How Long to Cook a Pork Tenderloin?

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Slice cooked pork tenderloin after letting it rest for at least 3 minutes.
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Pork loin, unlike a ham or less expensive roast cuts, contains little fat and cooks quickly due to its compact size and leanness. Because of its quick cooking and versatile flavor, pork loin works equally well for a busy weeknight dinner as for an elaborate holiday spread.


Cook Pork Tenderloin to 145 F

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According to the USDA, pork tenderloin must be cooked to a minimum internal temperature of 145 degrees Fahrenheit. After cooking, remove the meat from the heat and rest it for at least 3 minutes, which raises its temperature a bit more. Cooking the tenderloin to this temperature ensures its safety, while preserving its tenderness and juiciness. The meat may still have a pink tint in the middle when it's sliced. In the past, cooks recommended cooking pork until it became white and opaque throughout. This can dry out a lean cut like pork tenderloin.

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Store fresh pork tenderloin for 3 to 5 days in the refrigerator or in the freezer for 4 to 6 months.

20 Minutes Per Pound on the Grill

Grilling pork tenderloin on a preheated gas or charcoal grill sears and caramelizes the outside, locking in its sweet flavor. Preheat the grill to medium-hot and season the pork tenderloin, allowing it to rest at room temperature for up to 30 minutes before grilling. Place the pork tenderloin directly on the preheated grill grate and cover. Sear the tenderloin on all sides for 2 to 3 minutes each, or until it is browned on the outside. Remove the tenderloin from the hottest part of the grill and allow it to cook with the grill covered for 20 minutes per pound, or until the internal temperature registers 145 F.


Up to 25 Minutes Per Pound in the Oven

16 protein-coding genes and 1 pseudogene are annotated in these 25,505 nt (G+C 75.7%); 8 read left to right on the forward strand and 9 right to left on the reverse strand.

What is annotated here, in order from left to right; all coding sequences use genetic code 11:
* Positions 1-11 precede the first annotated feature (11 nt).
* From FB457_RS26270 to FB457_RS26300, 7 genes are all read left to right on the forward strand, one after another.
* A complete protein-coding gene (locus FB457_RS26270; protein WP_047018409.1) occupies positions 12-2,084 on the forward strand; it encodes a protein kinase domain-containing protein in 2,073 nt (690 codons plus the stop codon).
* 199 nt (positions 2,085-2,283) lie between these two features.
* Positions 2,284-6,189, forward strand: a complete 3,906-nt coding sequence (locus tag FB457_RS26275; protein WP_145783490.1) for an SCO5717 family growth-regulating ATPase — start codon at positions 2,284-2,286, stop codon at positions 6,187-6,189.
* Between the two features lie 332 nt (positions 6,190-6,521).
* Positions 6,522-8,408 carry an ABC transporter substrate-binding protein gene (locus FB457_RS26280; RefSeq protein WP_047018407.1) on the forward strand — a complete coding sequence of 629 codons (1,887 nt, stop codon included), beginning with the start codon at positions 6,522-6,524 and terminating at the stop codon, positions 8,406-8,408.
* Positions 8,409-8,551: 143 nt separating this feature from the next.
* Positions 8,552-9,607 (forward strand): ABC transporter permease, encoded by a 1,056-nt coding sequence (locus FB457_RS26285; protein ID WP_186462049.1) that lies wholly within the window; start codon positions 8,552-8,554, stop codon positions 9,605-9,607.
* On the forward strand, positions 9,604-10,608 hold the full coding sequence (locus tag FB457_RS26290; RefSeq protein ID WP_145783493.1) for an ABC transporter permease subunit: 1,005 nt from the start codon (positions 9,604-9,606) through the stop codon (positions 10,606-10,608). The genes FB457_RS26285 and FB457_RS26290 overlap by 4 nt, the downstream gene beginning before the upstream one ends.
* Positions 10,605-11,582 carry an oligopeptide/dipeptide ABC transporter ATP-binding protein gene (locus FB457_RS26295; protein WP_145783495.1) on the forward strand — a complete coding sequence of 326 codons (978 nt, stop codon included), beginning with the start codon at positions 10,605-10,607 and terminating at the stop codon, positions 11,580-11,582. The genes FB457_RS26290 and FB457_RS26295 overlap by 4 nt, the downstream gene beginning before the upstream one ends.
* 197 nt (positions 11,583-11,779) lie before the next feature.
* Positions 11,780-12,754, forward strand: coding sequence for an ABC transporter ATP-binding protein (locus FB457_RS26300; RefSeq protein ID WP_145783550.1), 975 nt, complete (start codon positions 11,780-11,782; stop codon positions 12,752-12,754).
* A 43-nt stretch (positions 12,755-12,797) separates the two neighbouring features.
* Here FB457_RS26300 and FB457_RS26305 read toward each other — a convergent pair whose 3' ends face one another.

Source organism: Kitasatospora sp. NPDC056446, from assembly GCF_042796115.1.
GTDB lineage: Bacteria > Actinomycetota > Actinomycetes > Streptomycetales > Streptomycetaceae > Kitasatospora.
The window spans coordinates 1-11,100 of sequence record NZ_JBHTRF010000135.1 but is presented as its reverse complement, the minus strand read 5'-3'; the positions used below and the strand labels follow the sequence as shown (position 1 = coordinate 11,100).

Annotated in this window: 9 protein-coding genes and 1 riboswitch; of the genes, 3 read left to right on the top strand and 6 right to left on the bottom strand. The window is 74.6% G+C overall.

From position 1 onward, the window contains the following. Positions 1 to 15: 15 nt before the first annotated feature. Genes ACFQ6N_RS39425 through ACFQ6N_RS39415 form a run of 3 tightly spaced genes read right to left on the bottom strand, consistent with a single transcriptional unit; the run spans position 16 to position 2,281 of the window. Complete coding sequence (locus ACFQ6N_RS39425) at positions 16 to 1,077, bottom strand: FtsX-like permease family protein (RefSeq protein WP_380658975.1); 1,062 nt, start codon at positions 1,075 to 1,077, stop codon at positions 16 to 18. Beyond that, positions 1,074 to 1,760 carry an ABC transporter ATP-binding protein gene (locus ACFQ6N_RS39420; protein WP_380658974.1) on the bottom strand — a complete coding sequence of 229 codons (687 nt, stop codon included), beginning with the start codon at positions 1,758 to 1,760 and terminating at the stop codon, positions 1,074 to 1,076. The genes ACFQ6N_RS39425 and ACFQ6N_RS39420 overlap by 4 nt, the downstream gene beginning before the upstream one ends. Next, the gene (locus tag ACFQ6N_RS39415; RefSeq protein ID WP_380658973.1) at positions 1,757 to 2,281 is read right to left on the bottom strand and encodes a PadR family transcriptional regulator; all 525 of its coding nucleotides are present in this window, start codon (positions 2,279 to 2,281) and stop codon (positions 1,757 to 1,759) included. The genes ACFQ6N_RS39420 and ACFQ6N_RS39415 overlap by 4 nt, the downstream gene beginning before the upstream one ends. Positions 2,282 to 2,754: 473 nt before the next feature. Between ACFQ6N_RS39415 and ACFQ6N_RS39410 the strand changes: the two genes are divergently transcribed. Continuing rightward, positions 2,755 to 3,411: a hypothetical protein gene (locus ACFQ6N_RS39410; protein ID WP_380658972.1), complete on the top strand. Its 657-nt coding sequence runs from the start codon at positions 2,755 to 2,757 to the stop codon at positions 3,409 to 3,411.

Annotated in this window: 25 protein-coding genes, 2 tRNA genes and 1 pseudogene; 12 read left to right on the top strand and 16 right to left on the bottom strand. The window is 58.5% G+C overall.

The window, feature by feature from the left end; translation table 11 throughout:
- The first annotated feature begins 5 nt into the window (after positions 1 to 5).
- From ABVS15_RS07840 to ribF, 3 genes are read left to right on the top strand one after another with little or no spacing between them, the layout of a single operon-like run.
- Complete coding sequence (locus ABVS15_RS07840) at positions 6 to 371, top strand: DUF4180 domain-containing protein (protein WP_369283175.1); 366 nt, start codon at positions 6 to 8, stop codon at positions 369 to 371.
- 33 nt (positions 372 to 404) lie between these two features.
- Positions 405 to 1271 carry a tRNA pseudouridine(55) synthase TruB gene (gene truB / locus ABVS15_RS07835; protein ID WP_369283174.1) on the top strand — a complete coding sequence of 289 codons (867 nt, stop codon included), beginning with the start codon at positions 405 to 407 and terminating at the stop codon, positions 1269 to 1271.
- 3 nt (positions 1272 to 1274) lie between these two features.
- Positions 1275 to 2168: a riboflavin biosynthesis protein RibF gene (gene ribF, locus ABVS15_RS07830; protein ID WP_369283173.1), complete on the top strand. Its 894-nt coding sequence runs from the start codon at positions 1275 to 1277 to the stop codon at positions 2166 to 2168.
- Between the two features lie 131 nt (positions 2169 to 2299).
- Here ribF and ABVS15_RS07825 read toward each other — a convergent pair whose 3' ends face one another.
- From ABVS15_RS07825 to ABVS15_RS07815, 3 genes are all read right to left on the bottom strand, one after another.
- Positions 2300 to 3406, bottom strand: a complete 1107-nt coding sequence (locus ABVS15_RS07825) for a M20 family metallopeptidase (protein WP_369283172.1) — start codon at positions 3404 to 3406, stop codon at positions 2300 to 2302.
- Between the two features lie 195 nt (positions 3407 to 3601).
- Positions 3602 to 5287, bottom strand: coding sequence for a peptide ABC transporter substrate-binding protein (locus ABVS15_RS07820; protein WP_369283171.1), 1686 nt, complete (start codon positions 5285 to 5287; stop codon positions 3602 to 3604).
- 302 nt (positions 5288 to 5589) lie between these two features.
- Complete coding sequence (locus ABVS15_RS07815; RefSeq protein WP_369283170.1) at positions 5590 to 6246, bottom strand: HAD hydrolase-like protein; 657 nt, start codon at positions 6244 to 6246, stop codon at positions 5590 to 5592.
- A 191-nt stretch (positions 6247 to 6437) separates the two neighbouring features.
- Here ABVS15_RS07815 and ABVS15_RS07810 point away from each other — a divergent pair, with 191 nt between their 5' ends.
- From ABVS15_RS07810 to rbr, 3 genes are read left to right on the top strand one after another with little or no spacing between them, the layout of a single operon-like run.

Roasting the pork tenderloin most likely results in a juicy and flavorful roast when started with a quick pan sear. Preheat the oven to 450 F. Heat a shallow skillet over high heat and add a drizzle of fat such as olive oil or butter. Sear the pork tenderloin in the hot skillet for a minute or two per side or until lightly browned. Transfer the meat to a shallow baking dish and place immediately in the preheated oven. Cook for an additional 20 to 25 minutes per pound or until the internal temperature registers 145 F when measured with a meat thermometer.


Up to 27 Minutes Per Pound on the Stove

In general, cooking the pork tenderloin over high heat for about 20 to 27 minutes per pound brings it to the required 145 F while preserving its inner juiciness. Whether pan-cooking the tenderloin on a stovetop, broiling it in an oven or cooking it on an indoor electric grill, the technique remains the same. Resist turning the tenderloin frequently, instead, keep it covered to ensure even heating throughout. Even in an open skillet, turn the pork tenderloin only enough to brown each side, then turn it once during cooking.


Brine to Keep It Juicy

Because pork tenderloin contains so little fat as compared to other cuts of pork and other meats, some companies may process it with a brining solution to enhance its juiciness. Because those brines contain artificial ingredients and flavorings, look instead for pork that isn't enhanced this way and brine it at home. Brining solutions contain a simple mix of ingredients, including: Water (use several cups, or enough to cover the tenderloin) Salt (add at least one cup of salt for every 3 cups of water) Sugar (any form of sugar works. Use 1/2 cup for every 3 cups of water) Seasonings


Soak the tenderloin in the brine, in the refrigerator, for up to 2 hours. Then, rinse the brine from the meat and pat it dry before seasoning and cooking. The brine uses the chemical process of osmosis to infuse the meat's cells with water that it retains even during cooking.


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